Category Archives: Uncategorized

The Memoirs of Fred Bisonnes

Two must-own books: Bare Essentials 1 (narrative, 360 pages) and Bare Essentials 2 (gallery, 368 pages). Both available on Amazon. “Even if you’re not familiar with his work”, writes Mark Harvey in the introduction, “you’ve seen his work -a lot of it (…) He created the definitive style of homoerotic photography in the late 1970s and throughout the 1980s (…) He has been tangential to much work recognizable from the world of later 20th century gay culture -from The Advocate and Advocate Men to Falcon Studios…” Essential for us pornographers, all indebted to Fred and his legacy: we’re all dwarves standing on the shoulders of trailblazers and visionaires like Fred. Essential and well documented for the history buff (priceless are Bisonnes’ memories of Jim French, John Summers, Chuck Holmes and the early The Advocate days). Last but not least… photo-rich for the fans, who’ll happily walk down memory lane along with Sky Dawson, Casey Donovan,Todd Baron, Leo Ford, Tim Kramer, Dick Fisk, Kurt Marshall, Jim Bentley, Bill Henson, Tony Bravo and so many more. Thank you, Maestro.


At long last, a digital archive of the magazine established in 1973: celebrities, centerfolds, newcomers… And the new “Man of the Month”. Here’s AARON, Playgirl‘s Man of the Month/February 2022, JOE, Man of the Month/May and the press release

PLAYGIRL, which pioneered erotic entertainment for women in 1973, has launched a new site showcasing the history of the iconic magazine. PLAYGIRL+ ( features exclusive celebrity interviews, centerfolds, erotic fiction, and original titillating articles. In addition, PLAYGIRL is producing a new “Man of the Month” series that includes photosets and video interviews featuring some of today’s hottest up-and-coming male models. The new membership site is $12.95 per month or $99.95 per year for access to both the archival and new material.

A PLAYGIRL Rep says of the launch: “We’re excited that PLAYGIRL finally has a place online that documents the rich and diverse history of the brand. The Hollywood elite which have graced our covers range from Leonardo DiCaprio, Robert Redford, Jack Nicholson, Antonio Banderas, Rob Lowe, Richard Gere, Mark Wahlberg, Tom Selleck and Sylvester Stallone to Meryl Streep, Goldie Hawn, Liza Minnelli and Jamie Lee Curtis.”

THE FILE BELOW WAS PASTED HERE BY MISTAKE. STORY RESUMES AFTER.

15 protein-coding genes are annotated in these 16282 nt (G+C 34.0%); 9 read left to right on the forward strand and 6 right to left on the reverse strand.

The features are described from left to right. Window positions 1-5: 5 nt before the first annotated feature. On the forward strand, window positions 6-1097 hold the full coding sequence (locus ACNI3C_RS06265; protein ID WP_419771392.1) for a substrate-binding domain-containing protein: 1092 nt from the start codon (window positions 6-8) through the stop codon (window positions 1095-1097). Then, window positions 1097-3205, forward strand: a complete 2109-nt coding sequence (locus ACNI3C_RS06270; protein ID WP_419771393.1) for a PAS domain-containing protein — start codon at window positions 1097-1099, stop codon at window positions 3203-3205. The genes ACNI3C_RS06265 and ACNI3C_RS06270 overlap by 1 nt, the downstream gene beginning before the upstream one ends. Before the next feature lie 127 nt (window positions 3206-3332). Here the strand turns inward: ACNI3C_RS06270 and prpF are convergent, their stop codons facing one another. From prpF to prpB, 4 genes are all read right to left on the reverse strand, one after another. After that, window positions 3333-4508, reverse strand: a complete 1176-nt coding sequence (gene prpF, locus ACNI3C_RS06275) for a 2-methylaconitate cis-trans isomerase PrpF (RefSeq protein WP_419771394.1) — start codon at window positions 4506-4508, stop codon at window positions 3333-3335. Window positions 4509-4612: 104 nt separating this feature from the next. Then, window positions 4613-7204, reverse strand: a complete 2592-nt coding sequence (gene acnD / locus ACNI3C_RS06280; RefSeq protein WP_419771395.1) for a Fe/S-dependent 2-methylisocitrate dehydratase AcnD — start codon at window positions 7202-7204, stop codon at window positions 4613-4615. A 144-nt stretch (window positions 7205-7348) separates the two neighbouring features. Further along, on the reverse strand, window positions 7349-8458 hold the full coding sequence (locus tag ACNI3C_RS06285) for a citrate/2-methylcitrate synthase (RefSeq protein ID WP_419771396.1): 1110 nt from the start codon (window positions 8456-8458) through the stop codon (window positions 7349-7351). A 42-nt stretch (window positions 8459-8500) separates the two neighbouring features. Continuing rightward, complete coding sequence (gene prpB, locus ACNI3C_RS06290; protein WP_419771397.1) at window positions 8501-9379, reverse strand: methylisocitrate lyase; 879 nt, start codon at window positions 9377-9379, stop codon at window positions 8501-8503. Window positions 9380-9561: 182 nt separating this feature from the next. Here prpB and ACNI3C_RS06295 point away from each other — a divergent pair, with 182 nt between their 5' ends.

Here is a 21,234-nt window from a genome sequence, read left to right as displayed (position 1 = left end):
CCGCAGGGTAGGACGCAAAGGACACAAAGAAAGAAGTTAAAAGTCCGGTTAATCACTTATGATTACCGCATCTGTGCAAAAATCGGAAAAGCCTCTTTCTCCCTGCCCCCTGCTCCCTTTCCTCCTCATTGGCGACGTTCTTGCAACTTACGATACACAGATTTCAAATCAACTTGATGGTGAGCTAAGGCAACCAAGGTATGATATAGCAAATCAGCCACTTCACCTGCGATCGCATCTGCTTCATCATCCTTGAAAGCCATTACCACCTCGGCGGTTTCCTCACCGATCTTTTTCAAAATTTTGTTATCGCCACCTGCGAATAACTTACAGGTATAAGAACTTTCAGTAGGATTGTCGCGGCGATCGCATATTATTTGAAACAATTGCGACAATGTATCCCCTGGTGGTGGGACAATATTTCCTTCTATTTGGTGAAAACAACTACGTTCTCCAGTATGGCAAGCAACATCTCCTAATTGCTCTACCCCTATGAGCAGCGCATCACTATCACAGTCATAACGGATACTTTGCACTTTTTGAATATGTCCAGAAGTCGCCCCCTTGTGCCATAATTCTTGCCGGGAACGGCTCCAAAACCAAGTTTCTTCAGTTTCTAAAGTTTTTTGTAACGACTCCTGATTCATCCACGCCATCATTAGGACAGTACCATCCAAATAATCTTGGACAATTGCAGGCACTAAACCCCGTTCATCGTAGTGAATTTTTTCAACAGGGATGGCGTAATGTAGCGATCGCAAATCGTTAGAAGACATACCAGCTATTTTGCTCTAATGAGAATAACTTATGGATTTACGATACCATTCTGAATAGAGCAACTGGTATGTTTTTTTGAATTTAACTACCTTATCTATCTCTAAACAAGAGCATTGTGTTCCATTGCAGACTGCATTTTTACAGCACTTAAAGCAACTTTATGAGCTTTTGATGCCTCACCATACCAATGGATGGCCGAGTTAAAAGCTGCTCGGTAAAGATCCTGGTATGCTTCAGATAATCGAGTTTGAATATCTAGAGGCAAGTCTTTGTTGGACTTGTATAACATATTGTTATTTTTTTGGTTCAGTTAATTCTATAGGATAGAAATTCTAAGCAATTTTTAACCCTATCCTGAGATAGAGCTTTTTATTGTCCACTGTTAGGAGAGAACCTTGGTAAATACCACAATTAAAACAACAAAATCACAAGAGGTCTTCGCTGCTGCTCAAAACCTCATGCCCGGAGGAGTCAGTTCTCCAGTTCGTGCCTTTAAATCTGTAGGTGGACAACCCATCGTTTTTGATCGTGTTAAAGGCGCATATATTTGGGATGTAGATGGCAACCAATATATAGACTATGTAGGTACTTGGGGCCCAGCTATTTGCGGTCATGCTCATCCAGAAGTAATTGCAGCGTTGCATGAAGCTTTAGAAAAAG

Over the years, PLAYGIRL has scored notable high-profile interviews from the likes of Dolly Parton, Jane Fonda, Bette Midler, Yoko Ono, Larry Flynt, Dustin Hoffman, John Travolta, Paul McCartney, Cher, Michael Douglas and Kathy Griffin to timeless icons such as Burt Reynolds, River Phoenix, Robin Williams, Joan Rivers and many more.

In addition, the magazine has featured original writing from prestigious literary figures such as Gloria Steinem, Joyce Carol Oates, Anais Nin, Truman Capote, Maya Angelou, Raymond Carver and Tennessee Williams, as well as the world-renowned photography of Annie Leibovitz, Greg Gorman, Herb Ritts, Norbert Jobst and Robert Mapplethorpe.

Recently, PLAYGIRL has begun its entry back into the pop culture landscape. In Fall of 2020, Playgirl unveiled its first relaunched print edition with Oscar-nominated actress, Chloë Sevigny and her baby bump on the cover, shot nude by famed fashion photographer Mario Sorrenti. This year HBO Max released a popular series, Minx, inspired by Playgirl, as the first magazine empowering women to explore their sexuality.

PLAYGIRL’s 50th anniversary will be marked in 2023 by exciting retrospective exhibitions, merchandise, and limited print editions.

The truth about PornHub